With the drive towards improved energy efficiency, thermal bridging has become a ‘hot topic’ for housebuilders. insulation manufacturer marmox explains why, and describes some solutions to the problem.
It has been calculated by The Energy Saving Trust that in a typical detached property, an unaddressed thermal bridge can account for 30 per cent of a building’s heat loss.
One of the worst areas of heat loss through a thermal bridge is where the floor meets the wall, allowing heat to be transmitted to the outside. In this area, up to 50 per cent of heat in an otherwise wellinsulated room can be lost.
The BRE defines a thermal bridge as follows: ‘A thermal bridge, also called a cold bridge, is an area of a building construction which has a significantly higher heat transfer than the surrounding materials. This is typically where there is either a break in the insulation, less insulation, or the insulation is penetrated by an element with a higher thermal conductivity. Where the building is situated in a cold climate (such as the UK) this can result in additional heat loss at these points.’
All Building Regulations in the UK and Ireland now say: “The building fabric should be continuous over the whole building envelope and constructed so that there are no reasonably avoidable thermal bridges in the insulation layers caused by gaps in the various elements.”
The non-dwelling and dwelling versions of the Building Regulations and Energy Conservation Part L (England, Wales, R.o.l), Section 6, Part D (Northern Ireland) require continuity of insulation at the wall-floor junction. Building regulations now require that heat loss due to thermal bridging should be taken into account in SAP calculations (for dwellings) and SBEM calculations (for buildings other than dwellings) at the design stage.
The heat loss through the wall/floor junction is expressed as a ψ value, which is the linear thermal transmittance, and the cumulative heat loss as a Y-value. The design of the junctions should be based on Accredited Construction Details (ACDs) or Enhanced Construction Details (ECDs). SAP, SBEM or other approved software then allocate a specific default Y-value for each type of junction.
Stopping heat loss at the thermal bridge
One of the latest solutions to addressing and stopping heat loss at the wall-floor junction is the use of high insulating, load-bearing building blocks, designed to replace the course of brick or block at the bottom of a wall.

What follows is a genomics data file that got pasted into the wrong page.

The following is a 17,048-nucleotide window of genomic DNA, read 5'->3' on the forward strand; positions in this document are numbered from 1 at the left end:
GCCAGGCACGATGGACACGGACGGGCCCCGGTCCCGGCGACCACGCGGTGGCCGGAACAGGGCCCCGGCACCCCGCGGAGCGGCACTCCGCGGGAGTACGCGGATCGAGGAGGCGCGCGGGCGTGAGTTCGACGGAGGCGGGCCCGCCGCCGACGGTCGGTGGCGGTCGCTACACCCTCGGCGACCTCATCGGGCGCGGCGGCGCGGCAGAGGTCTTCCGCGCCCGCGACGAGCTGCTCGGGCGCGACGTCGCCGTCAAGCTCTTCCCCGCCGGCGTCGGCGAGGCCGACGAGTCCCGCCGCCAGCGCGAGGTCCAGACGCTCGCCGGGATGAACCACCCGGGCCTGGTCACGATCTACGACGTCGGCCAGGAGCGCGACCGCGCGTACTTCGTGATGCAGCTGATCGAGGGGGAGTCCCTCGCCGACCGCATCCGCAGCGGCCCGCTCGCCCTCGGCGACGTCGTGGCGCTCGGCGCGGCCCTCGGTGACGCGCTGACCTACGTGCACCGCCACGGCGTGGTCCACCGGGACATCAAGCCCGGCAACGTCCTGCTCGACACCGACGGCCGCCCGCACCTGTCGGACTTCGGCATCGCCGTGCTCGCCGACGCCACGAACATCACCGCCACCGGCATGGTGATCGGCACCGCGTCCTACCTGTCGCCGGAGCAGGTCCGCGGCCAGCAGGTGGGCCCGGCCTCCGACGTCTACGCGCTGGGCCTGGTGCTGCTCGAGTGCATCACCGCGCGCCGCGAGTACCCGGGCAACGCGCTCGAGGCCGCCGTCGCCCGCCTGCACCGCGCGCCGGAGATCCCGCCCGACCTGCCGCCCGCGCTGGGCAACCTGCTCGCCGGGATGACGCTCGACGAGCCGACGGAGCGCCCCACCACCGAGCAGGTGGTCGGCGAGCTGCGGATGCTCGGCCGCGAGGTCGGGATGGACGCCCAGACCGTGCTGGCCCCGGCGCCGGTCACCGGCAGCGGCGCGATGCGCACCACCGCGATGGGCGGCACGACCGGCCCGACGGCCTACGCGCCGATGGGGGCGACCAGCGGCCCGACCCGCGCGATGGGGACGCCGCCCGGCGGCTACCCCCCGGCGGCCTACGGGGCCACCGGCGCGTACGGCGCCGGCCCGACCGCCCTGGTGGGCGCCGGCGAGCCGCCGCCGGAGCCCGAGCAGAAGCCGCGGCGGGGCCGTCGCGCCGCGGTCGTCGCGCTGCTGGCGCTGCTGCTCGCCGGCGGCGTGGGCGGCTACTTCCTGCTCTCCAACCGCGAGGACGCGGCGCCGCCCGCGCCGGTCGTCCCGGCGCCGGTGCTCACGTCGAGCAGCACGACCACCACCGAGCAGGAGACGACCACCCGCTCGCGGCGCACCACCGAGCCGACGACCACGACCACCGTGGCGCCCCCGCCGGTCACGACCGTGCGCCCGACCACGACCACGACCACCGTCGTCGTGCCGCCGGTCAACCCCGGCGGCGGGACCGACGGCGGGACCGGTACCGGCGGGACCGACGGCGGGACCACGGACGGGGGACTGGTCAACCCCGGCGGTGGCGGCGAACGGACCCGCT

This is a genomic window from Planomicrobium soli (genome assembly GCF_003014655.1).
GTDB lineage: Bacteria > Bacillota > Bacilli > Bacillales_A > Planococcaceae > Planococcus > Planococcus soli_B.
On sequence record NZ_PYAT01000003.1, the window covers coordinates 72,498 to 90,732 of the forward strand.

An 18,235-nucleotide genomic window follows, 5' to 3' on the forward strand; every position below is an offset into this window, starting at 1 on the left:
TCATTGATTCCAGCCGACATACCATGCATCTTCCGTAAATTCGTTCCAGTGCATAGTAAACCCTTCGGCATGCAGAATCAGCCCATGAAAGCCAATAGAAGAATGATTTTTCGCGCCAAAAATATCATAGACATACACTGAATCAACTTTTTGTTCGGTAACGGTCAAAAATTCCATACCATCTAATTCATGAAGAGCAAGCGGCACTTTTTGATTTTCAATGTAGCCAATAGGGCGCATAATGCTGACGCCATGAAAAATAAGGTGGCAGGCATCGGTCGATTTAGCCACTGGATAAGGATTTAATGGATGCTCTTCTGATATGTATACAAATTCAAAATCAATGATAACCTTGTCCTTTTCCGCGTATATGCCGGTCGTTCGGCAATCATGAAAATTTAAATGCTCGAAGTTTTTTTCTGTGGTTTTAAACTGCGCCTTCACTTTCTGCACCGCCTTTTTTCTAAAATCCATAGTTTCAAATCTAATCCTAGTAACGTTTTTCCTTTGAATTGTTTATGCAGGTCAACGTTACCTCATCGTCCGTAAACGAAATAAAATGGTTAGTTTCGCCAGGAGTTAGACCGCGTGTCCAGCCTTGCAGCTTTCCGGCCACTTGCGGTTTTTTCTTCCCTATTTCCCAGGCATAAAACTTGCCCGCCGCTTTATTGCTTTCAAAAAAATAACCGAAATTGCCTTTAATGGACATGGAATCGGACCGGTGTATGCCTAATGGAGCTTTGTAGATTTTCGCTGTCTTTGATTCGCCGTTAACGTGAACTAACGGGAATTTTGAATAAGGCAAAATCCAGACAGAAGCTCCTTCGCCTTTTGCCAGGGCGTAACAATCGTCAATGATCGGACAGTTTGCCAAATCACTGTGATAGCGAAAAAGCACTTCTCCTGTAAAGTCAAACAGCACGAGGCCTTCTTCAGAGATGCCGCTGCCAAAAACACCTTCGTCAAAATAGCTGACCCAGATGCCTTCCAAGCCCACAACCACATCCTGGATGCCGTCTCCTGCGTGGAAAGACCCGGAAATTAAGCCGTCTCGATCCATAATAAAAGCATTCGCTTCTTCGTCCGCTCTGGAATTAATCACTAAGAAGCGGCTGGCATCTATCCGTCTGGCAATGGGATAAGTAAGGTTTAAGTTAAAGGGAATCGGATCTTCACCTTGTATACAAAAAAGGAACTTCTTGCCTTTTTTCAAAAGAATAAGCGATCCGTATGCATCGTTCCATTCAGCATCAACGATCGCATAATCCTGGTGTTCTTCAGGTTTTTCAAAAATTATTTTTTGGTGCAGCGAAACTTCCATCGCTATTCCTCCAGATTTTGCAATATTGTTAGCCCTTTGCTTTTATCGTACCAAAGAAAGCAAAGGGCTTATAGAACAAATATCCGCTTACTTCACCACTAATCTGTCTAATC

The heat loss for a thermal bridge is determined by its linear thermal transmittance. This is measured in Watts for every metre of the thermal bridge – for every degree difference in the temperature between the inside and the outside of a room. The UK maximum allowable heat loss at a thermal bridge (wall/floor junction) is 0.16 W/m.K. Using Accredited Construction Details (ACD) can reduce this figure to 0.08 W/m.K. An Enhanced Construction Design (ECD) with additional interleaf insulation and edge insulation will be 0.04 W/m.K.
Y-values (heat loss across the length of the cold bridge) are calculated from the ψ values, and are used by the designers in the SAP/SBEM calculation of the building. In the absence of knowing the true Y-values, Building Regulations require a ‘default Y-value’ to be used which makes it harder to achieve a good energy rating, and in turn could result in non-compliance with Part L/Section 6.
These default Y- values add an approximated additional heat loss to the whole property, which is less accurate than calculating it using the approved data provided by a product manufacturer.
Moving towards the 2019 zero carbon home standard
English Building Regulations for dwellings (Part L1A: 2013) now include another measurement of heat loss: Fabric Energy Efficiency. This standard is based on the Ene2 points calculation used in the Code for Sustainable Homes. This requirement is met by ensuring continuity of the insulation on the fabric of the building. It is measured in terms of kilowatt-hours of energy lost for every square metre.
The 2019 regulations for zero carbon buildings (non-domestic) will demand a 100 per cent improvement in the overall heat loss (the Building Emissions/Energy Rate) compared with the previous standard.
Offsetting the cost
Using high insulating, load-bearing building blocks can even allow the level of insulation required elsewhere to be reduced. Incorporating such products into a design will reduce the Y-value used in SAP or SBEM. Because SAP/ SBEM are concerned with the overall heat loss, if the Y-value is reduced (meaning the heat loss at the thermal bridge is reduced), the U-value of the wall or floor insulation could possibly be slightly compromised, yet still the overall heat loss or DER (Dwelling Efficiency Rate) would be the same.
With the need to improve energy efficiency and move closer towards the target of zero carbon homes, housebuilders and developers will continue to face the challenge of controlling heat losses due to thermal bridging. Using high insulating building blocks to reduce heat loss at the wall-floor junction is estimated be able to reduce the stated research levels of 30 per cent to approximately two per cent, and reduce the daily CO2 emissions associated with this wasted heat from 1.5 kg to 0.1 kg.
Article from Marmox Specialist Building Products